Shortly after kidnappers grab Judge Walter McNeil in Washington, D.C., he wakes up in a small, windowless room. He suspects that the three men who took him want retribution for his judgments in past trials. Sure enough, they tell him at gunpoint that he must rule favorably on a defense attorney’s motions in an ongoing triple-murder case. The story then introduces the kidnappers—Leroy, Darnell, and Melvin—who all feel that the judge has somehow ruined their lives. They feed him drugs and repeatedly threaten his life and also imply that they have his teenage daughter Daphne, who disappeared four years ago. Before the ordeal is over, one of the kidnappers will die, and McNeil will go on trial for his murder. Attorney Amanda Perkins, formerly of D.C., now works in Colorado, where she finds herself in a unique position to help McNeil, even though the tyrannical judge earned her animosity in the past. Powell opens her novel with a bang, depicting the abduction almost as soon as the narrative begins. The story is impressive in the way it shifts readers’ sympathies; some may empathize with Leroy, for instance, because his mother died while he was incarcerated. However, Leroy’s progressively crueler treatment of the judge eventually reveals McNeil as another kind of victim. The trial, which takes up a large part of the novel, is thoroughly riveting. Powell depicts the examinations and cross-examinations of witnesses almost exclusively in dialogue; as a result, the lawyers’ rapid-fire questions and objections seem like a verbal gunfight. For the most part, Powell treats her characters as McNeil does defendants in his courtroom: those who are guilty of crimes or transgressions eventually get their comeuppance.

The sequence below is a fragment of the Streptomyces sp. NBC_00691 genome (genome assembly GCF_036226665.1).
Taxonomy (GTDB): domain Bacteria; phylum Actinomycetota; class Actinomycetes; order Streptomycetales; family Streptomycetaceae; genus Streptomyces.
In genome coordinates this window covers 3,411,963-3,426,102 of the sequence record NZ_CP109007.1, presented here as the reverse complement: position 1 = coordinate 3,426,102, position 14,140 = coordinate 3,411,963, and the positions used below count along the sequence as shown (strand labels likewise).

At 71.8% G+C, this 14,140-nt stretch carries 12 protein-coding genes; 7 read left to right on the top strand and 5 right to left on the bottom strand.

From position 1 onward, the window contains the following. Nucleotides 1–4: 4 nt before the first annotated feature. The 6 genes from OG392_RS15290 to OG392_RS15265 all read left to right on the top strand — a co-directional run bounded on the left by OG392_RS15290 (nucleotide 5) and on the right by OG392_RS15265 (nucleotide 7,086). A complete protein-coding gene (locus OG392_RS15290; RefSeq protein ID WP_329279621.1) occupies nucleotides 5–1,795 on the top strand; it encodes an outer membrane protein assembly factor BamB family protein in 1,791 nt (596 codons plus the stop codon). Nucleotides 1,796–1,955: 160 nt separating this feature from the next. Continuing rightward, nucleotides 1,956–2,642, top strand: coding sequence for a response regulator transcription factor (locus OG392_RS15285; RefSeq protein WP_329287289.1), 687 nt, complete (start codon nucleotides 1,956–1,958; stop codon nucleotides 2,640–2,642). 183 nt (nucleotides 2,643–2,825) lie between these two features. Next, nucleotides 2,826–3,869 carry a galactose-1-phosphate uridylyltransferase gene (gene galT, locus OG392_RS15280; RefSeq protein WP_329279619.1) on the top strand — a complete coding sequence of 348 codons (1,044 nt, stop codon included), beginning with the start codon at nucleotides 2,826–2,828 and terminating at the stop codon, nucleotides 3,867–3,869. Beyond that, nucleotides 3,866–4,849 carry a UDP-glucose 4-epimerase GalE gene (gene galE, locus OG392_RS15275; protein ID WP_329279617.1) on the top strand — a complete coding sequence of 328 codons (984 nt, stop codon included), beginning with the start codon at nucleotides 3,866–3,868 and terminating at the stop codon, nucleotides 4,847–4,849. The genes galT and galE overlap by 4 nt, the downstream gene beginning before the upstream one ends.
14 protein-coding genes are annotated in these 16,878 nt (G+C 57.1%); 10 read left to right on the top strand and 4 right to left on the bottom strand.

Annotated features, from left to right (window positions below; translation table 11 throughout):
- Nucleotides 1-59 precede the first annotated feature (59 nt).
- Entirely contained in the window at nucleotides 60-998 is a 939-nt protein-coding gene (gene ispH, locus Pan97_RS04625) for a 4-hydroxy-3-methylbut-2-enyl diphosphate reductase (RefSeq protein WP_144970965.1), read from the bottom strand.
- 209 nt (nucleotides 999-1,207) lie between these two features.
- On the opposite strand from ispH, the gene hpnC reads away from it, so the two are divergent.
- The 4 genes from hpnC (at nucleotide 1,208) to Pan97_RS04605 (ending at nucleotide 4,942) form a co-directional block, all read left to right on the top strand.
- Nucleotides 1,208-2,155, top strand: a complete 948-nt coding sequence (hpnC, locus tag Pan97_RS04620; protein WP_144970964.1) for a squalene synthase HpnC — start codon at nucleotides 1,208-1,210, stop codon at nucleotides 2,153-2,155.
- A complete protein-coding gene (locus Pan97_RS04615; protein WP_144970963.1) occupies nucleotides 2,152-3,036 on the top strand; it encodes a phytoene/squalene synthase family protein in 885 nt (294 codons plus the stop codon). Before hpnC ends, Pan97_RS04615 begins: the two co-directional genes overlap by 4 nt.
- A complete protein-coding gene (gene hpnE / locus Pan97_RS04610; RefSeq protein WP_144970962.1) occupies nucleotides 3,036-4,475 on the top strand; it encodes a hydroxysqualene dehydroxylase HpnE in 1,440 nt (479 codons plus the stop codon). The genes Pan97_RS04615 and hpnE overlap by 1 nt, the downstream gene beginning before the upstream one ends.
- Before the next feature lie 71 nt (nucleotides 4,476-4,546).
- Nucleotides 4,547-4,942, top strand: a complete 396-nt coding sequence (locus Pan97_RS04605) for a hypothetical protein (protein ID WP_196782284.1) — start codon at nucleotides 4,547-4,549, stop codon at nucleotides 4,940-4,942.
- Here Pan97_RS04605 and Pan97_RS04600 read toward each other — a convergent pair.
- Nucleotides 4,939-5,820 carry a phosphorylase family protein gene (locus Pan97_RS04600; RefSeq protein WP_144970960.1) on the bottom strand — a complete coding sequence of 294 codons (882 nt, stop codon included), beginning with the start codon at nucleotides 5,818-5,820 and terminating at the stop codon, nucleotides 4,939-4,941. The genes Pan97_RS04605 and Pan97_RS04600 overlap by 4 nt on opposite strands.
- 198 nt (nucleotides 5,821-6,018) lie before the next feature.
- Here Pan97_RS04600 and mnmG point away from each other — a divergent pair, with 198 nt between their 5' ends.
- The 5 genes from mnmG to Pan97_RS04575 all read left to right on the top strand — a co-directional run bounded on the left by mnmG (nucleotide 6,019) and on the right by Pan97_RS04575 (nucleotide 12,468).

A gem of a legal thriller, full of plot twists and juicy secrets.